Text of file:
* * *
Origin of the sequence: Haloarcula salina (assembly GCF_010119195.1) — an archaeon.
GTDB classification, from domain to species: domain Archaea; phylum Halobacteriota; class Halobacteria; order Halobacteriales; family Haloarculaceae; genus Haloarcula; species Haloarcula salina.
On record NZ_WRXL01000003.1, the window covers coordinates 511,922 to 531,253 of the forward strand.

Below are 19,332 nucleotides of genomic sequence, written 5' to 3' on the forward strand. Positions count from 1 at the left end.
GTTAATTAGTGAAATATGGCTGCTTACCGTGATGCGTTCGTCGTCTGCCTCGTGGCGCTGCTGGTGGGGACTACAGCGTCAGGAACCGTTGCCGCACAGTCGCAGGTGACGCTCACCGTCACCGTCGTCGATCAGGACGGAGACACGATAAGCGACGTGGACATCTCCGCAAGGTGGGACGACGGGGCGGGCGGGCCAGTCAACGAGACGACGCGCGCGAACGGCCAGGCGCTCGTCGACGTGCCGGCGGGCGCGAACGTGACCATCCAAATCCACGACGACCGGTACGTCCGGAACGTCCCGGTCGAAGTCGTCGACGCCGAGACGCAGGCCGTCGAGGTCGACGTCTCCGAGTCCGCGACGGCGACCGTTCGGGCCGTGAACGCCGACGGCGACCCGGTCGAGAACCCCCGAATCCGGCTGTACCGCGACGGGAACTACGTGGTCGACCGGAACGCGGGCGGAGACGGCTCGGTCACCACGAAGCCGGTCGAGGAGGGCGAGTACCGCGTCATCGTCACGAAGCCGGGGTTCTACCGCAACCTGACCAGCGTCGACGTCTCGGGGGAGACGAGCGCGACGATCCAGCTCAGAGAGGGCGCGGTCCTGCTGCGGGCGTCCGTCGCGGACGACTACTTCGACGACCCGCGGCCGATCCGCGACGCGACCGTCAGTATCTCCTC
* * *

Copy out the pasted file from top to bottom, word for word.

Origin of the sequence: Haloarcula salina (assembly GCF_010119195.1) — an archaeon.
GTDB classification, from domain to species: domain Archaea; phylum Halobacteriota; class Halobacteria; order Halobacteriales; family Haloarculaceae; genus Haloarcula; species Haloarcula salina.
On record NZ_WRXL01000003.1, the window covers coordinates 511,922 to 531,253 of the forward strand.

Below are 19,332 nucleotides of genomic sequence, written 5' to 3' on the forward strand. Positions count from 1 at the left end.
GTTAATTAGTGAAATATGGCTGCTTACCGTGATGCGTTCGTCGTCTGCCTCGTGGCGCTGCTGGTGGGGACTACAGCGTCAGGAACCGTTGCCGCACAGTCGCAGGTGACGCTCACCGTCACCGTCGTCGATCAGGACGGAGACACGATAAGCGACGTGGACATCTCCGCAAGGTGGGACGACGGGGCGGGCGGGCCAGTCAACGAGACGACGCGCGCGAACGGCCAGGCGCTCGTCGACGTGCCGGCGGGCGCGAACGTGACCATCCAAATCCACGACGACCGGTACGTCCGGAACGTCCCGGTCGAAGTCGTCGACGCCGAGACGCAGGCCGTCGAGGTCGACGTCTCCGAGTCCGCGACGGCGACCGTTCGGGCCGTGAACGCCGACGGCGACCCGGTCGAGAACCCCCGAATCCGGCTGTACCGCGACGGGAACTACGTGGTCGACCGGAACGCGGGCGGAGACGGCTCGGTCACCACGAAGCCGGTCGAGGAGGGCGAGTACCGCGTCATCGTCACGAAGCCGGGGTTCTACCGCAACCTGACCAGCGTCGACGTCTCGGGGGAGACGAGCGCGACGATCCAGCTCAGAGAGGGCGCGGTCCTGCTGCGGGCGTCCGTCGCGGACGACTACTTCGACGACCCGCGGCCGATCCGCGACGCGACCGTCAGTATCTCCTC